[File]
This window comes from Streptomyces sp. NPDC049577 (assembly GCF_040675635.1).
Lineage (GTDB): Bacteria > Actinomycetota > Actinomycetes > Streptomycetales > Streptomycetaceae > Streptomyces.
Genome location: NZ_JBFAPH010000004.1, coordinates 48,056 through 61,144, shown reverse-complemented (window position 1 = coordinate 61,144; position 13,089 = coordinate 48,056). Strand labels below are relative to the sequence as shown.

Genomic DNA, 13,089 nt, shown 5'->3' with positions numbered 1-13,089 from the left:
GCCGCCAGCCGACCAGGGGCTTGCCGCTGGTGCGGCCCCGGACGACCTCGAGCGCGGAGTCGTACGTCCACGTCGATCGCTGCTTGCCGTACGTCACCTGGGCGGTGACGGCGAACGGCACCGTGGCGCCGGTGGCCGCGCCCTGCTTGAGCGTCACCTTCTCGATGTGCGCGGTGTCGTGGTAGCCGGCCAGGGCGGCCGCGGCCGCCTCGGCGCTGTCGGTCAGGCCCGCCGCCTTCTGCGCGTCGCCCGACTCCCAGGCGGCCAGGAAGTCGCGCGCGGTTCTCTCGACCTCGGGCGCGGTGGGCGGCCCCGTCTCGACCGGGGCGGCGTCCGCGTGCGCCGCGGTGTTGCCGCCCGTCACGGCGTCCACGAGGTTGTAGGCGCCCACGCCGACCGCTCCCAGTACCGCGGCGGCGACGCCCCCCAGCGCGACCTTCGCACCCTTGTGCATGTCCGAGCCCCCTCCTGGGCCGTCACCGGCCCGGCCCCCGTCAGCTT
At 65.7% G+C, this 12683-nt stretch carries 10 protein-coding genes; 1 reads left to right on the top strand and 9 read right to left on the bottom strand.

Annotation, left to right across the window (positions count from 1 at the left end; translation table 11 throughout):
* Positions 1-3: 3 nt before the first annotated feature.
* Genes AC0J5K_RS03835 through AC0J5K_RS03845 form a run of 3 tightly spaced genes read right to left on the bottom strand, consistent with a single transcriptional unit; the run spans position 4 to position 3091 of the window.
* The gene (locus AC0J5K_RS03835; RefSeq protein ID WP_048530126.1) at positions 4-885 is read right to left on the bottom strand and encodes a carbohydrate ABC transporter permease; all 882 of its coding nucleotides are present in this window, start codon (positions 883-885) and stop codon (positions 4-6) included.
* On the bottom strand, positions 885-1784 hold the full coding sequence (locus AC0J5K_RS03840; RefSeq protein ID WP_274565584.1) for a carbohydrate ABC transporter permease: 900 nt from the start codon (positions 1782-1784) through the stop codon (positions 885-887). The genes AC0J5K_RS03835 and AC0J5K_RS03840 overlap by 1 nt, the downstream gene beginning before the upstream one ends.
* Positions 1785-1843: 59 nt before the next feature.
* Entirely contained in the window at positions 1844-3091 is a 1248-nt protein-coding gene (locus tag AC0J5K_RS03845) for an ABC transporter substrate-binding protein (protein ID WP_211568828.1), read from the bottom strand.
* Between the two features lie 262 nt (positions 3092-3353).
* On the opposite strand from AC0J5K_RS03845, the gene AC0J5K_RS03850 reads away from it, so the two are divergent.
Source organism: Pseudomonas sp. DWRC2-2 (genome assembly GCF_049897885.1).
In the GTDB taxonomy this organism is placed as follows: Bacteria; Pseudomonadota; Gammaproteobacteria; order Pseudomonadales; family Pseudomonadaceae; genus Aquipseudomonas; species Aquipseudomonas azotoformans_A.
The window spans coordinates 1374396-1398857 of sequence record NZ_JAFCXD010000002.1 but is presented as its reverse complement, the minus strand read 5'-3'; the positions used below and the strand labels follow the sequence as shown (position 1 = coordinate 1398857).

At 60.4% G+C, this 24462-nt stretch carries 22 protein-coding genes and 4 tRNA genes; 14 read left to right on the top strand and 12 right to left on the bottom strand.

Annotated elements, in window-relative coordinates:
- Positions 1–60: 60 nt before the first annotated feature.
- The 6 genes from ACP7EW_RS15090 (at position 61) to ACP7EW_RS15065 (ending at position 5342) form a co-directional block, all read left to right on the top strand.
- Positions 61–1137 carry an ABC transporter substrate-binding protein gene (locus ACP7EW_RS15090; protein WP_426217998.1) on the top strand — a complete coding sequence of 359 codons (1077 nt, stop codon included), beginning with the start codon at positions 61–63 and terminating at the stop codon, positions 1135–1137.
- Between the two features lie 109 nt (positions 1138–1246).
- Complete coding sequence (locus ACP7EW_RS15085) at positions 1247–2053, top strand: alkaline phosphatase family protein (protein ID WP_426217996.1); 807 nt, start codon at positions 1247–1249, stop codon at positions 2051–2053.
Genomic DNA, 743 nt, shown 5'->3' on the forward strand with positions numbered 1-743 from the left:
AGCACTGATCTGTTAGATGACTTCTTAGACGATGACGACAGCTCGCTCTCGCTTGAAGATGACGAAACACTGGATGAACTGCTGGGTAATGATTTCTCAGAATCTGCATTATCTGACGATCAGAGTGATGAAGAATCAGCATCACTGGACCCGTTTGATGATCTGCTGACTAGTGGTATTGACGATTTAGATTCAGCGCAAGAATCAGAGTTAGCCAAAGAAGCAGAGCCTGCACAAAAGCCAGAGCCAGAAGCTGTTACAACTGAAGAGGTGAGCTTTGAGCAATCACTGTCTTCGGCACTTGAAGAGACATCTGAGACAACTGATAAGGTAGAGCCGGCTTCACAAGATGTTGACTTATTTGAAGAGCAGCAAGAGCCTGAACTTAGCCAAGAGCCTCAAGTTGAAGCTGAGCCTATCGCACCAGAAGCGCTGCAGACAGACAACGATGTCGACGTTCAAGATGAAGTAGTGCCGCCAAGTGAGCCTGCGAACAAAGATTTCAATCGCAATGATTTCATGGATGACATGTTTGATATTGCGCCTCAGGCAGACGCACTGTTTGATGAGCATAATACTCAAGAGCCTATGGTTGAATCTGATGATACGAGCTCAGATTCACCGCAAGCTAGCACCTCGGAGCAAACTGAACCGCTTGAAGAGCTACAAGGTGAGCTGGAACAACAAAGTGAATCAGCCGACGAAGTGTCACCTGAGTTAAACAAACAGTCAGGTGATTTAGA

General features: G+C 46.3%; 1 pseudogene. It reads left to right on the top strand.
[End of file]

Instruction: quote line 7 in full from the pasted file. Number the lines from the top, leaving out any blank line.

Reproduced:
Annotation, left to right across the window (positions count from 1 at the left end; translation table 11 throughout):